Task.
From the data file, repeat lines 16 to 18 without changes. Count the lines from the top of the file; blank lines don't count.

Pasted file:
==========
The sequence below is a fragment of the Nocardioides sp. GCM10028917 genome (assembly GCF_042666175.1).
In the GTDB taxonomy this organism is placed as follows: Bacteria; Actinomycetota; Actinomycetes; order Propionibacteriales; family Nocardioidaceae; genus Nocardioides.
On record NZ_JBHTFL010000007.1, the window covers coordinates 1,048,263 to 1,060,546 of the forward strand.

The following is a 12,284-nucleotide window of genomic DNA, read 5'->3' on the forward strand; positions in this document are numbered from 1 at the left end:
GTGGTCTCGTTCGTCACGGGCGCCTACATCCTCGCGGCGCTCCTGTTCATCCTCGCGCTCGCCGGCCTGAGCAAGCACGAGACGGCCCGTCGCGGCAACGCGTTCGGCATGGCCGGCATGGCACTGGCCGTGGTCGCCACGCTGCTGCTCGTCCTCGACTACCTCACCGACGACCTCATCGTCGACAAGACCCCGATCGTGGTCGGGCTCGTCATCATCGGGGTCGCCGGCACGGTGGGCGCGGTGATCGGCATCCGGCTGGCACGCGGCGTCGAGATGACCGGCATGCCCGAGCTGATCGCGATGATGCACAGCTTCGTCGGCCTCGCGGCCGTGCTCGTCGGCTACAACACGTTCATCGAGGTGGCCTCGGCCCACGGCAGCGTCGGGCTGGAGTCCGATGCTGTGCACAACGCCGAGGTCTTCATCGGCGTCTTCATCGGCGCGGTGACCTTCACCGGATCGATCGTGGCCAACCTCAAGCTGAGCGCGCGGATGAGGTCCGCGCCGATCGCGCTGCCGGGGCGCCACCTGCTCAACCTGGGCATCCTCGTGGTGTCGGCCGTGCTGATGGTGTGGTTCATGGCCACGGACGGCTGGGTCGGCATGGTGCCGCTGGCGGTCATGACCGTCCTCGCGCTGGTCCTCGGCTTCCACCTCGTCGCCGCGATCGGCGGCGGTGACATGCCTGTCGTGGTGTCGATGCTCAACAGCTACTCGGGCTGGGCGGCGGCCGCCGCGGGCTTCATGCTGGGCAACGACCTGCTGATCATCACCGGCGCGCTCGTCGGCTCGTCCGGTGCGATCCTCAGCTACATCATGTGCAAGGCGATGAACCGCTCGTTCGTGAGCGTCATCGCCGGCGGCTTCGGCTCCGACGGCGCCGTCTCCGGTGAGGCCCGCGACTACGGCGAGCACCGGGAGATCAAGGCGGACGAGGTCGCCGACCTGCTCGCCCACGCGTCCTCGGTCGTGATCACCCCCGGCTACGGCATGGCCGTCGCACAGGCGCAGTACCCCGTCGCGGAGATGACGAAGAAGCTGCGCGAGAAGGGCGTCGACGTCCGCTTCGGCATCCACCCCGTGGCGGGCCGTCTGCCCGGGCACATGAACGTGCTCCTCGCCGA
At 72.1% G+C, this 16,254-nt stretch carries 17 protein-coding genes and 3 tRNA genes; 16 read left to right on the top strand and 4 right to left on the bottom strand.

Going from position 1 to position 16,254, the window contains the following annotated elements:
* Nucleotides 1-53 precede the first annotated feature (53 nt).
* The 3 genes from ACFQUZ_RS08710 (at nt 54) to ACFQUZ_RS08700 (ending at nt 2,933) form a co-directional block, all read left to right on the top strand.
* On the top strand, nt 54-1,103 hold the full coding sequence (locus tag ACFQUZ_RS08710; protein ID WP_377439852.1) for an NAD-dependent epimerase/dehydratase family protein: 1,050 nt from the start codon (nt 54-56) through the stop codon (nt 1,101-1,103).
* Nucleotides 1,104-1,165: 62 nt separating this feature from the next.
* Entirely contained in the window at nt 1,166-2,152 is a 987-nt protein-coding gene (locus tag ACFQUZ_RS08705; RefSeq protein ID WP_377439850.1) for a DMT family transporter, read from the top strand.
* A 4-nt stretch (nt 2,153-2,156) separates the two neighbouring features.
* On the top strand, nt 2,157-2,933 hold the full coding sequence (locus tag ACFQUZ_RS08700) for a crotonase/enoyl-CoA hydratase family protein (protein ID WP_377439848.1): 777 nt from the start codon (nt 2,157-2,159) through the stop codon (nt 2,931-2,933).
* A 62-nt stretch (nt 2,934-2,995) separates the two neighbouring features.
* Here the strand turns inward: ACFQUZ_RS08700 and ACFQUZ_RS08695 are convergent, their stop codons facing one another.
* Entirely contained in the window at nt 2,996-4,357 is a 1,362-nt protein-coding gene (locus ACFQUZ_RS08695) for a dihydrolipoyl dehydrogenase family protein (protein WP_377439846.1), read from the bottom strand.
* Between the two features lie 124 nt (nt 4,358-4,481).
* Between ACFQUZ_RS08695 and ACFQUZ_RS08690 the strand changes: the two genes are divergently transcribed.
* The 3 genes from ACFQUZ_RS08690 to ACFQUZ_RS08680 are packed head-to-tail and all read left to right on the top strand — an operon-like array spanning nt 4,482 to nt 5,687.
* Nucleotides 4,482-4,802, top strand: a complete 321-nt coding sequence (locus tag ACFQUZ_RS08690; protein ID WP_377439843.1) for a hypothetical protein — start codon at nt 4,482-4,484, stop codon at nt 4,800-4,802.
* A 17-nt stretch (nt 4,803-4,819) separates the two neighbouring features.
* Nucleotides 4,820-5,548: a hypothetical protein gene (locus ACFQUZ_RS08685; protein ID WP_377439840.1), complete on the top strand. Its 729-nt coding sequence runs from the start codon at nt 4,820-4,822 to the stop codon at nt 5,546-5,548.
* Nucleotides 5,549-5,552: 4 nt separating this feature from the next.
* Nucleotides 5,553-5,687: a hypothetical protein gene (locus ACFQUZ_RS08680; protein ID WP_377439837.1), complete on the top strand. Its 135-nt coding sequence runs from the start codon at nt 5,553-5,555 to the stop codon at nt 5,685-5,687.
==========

* Here the strand turns inward: ACFQUZ_RS08700 and ACFQUZ_RS08695 are convergent, their stop codons facing one another.
* Entirely contained in the window at nt 2,996-4,357 is a 1,362-nt protein-coding gene (locus ACFQUZ_RS08695) for a dihydrolipoyl dehydrogenase family protein (protein WP_377439846.1), read from the bottom strand.
* Between the two features lie 124 nt (nt 4,358-4,481).